Investing strategies during market downturns
Downturns can bring investing strategy opportunities
IN A FEW WORDS
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Downturns can bring investing strategy opportunities
One of the most effective investing strategies is buying low and selling high. But it’s harder than it sounds to spot the opportunities and hold your nerve. For many the key is to invest regularly and not be tempted to sell when markets dip. The investing holy grail is buying low and selling high. While this investing strategy sounds easy in theory, it is surprisingly difficult to do in practice because it means buying when the world might look pretty bleak. How can investors manage their squeamishness to profit from stock market volatility?
The past two decades has seen three notable market sell-offs
The first was in the wake of the technology boom of the late 1990s, the second came amid the Global Financial Crisis (GFC) and the third as a result of the pandemic.
In each case, the turning point for markets came with little or no fanfare. Blink, and investors might have missed it.
The first turning point came in October 2002. Economic growth was not particularly strong and a US-led coalition was about to become embroiled in the first Iraq war. But the lofty valuations of the technology bubble had largely unwound and corporate earnings were improving. Nevertheless, few would have picked it as an obvious moment for markets to revive.
Similarly, the market bottomed out in February 2009, just five months after the Lehman Brothers bankruptcy and a long time before the outcome of the GFC was clear or the US economy recovered. US GDP dipped 2.5% over 2009, and its weakness was reflected in the majority of other economies. During the pandemic, the market’s weakest point was in March 2020, after which it started to recover. This was some time before the discovery of an effective vaccine or economies started to reopen.
The message from these moments is straightforward: markets tend to panic first and ask questions later. During times of extreme volatility, markets are not rational. This can create opportunities because it means good is thrown out with bad and investors can pick up assets more cheaply.
How to tell whether an asset with a falling price is an opportunity
Share prices can fall for different reasons: market confidence may have been dented by, say, geopolitical events, war, trade disputes or weakening global growth. Alternatively, it may be a problem specific to a sector: hotels during lockdown, for example, or supply chain problems for semiconductor companies. Finally, it may be a problem specific to that company – the departure of a well-respected management team, the weakness of a new product line or a company scandal.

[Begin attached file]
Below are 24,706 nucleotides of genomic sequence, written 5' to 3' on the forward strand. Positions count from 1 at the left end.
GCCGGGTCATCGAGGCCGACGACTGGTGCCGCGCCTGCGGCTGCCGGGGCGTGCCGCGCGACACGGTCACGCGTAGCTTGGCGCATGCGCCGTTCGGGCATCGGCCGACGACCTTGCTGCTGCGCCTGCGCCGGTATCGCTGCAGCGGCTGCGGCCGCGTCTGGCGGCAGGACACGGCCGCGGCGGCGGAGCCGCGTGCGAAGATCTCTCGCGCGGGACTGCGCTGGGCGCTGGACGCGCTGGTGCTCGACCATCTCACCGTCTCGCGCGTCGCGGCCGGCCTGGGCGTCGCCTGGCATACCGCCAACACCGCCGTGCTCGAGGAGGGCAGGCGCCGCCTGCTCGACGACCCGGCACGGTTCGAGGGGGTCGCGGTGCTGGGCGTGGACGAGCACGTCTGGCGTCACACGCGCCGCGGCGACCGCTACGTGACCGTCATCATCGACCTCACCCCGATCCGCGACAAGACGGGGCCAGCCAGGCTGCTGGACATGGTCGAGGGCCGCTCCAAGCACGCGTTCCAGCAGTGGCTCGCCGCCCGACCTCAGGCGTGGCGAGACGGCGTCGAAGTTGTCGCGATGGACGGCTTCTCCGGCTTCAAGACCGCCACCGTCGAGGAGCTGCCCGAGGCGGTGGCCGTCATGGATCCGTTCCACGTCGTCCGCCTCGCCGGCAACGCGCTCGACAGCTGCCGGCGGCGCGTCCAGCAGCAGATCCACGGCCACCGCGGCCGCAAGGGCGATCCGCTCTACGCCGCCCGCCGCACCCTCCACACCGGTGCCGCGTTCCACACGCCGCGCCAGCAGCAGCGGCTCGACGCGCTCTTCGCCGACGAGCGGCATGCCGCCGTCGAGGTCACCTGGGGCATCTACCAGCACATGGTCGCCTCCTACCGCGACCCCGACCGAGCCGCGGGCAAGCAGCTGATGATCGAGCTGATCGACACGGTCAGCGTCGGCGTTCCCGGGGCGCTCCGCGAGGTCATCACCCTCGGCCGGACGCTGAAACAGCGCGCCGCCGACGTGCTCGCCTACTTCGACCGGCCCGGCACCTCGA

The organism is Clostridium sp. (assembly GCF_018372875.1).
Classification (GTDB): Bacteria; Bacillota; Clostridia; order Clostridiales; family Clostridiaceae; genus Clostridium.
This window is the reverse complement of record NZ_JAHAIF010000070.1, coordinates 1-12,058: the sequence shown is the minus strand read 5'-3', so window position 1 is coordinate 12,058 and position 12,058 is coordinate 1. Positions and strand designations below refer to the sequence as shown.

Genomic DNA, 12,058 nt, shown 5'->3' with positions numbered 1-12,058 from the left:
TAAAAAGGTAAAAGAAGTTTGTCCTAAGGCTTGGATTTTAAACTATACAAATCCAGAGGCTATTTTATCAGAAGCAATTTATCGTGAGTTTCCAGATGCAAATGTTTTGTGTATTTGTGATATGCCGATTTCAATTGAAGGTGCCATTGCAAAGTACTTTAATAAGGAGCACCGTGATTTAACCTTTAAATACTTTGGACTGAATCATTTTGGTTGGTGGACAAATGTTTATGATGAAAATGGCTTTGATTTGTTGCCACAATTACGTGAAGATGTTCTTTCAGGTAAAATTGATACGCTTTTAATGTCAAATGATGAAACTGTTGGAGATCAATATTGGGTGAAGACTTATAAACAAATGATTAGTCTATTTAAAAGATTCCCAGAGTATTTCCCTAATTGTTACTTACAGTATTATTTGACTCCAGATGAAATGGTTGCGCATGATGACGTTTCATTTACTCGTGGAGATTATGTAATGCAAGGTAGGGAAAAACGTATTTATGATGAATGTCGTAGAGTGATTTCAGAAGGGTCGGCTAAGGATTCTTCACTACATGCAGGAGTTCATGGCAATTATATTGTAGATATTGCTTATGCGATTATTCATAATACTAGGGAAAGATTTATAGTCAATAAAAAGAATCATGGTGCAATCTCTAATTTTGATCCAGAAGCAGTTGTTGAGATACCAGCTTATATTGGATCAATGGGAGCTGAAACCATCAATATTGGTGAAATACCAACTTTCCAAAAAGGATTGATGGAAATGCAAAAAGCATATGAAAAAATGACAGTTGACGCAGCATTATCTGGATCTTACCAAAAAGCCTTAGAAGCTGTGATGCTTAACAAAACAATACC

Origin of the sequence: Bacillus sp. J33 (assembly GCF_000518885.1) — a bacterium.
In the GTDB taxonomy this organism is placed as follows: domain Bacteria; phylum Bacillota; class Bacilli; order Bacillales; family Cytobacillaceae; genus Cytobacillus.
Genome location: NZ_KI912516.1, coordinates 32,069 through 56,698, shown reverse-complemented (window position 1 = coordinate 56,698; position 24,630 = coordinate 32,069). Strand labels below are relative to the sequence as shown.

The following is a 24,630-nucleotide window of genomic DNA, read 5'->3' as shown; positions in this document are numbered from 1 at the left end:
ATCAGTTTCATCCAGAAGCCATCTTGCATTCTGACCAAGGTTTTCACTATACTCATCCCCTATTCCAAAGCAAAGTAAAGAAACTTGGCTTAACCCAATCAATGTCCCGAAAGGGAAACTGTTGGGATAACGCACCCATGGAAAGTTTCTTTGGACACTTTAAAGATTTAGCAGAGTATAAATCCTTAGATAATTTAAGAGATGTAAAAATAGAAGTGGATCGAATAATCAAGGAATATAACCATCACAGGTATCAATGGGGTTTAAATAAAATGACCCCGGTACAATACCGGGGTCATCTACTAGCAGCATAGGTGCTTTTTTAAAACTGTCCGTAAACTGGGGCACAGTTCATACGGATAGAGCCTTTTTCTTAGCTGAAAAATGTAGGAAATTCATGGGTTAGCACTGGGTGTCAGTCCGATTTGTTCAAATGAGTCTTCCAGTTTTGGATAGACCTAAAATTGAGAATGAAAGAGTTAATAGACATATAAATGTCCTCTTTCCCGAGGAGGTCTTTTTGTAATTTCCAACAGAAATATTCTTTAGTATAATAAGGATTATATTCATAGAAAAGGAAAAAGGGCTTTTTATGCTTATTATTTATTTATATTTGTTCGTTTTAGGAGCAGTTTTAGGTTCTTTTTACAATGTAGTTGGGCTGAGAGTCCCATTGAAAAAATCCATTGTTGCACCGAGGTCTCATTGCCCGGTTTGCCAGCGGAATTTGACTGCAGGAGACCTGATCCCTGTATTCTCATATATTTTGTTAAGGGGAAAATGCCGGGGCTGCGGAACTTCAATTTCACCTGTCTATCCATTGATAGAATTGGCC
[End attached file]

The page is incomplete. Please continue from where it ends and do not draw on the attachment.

If a company is simply caught up in a wider change in sentiment, this can be an opportunity. The Amazon share price fell 16% in the pandemic panic.
With hindsight, it was simply caught up in the wider market turmoil and its business was never likely to be affected by lockdowns. In the end, it benefited from a move to ecommerce and its share price doubled over the next six months.
A problem specific to the company can still represent an opportunity. Companies can move on from scandals, introduce stronger management teams and deal with supply problems. However, investors need to be reassured that the weakness is not fundamental to the business prospects and the company is taking it seriously.
Liquidity can also be a friend to volatility investing strategies. It will often dry up in smaller markets as volatility hits, meaning share prices are pushed below fair value. For example, during the pandemic, there were real fears over commercial property. Investment trusts focused on the sector were pushed to discounts of 40-50% to the net asset value of the underlying assets. There were undoubtedly problems, but the market had over-reacted. For brave investors, it would have been a good moment to buy in, benefiting from both the recovery in the asset values and the narrowing of the discount as liquidity improved.
Keeping a steady course is one way to profit from stock market volatility
It can take a steely nerve to find opportunities in difficult markets. Investors need to ignore the market noise and focus on the reality of a company’s prospects, while making sure they have some cash available in their portfolios to take advantage of opportunities as they arise.
A simpler solution is to invest regularly, buying whatever the market is doing. Sometimes prices will be higher and sometimes they’ll be lower, but it should largely even out over time. Avoiding the urge to sell when markets are falling is another good strategy as this is a sure way to achieve the opposite ends: selling at a low point and then buying back into the market once prices have recovered.
Financial markets are created by humans, who tend to panic, overreact or become wildly optimistic. This means that prices do not always reflect reality, bringing opportunities for investors who are willing to look beneath the surface and build a true picture. Fineco’s award-winning platform with access to 26 global markets and low, transparent pricing allows investors to take advantage of opportunities as they arise.
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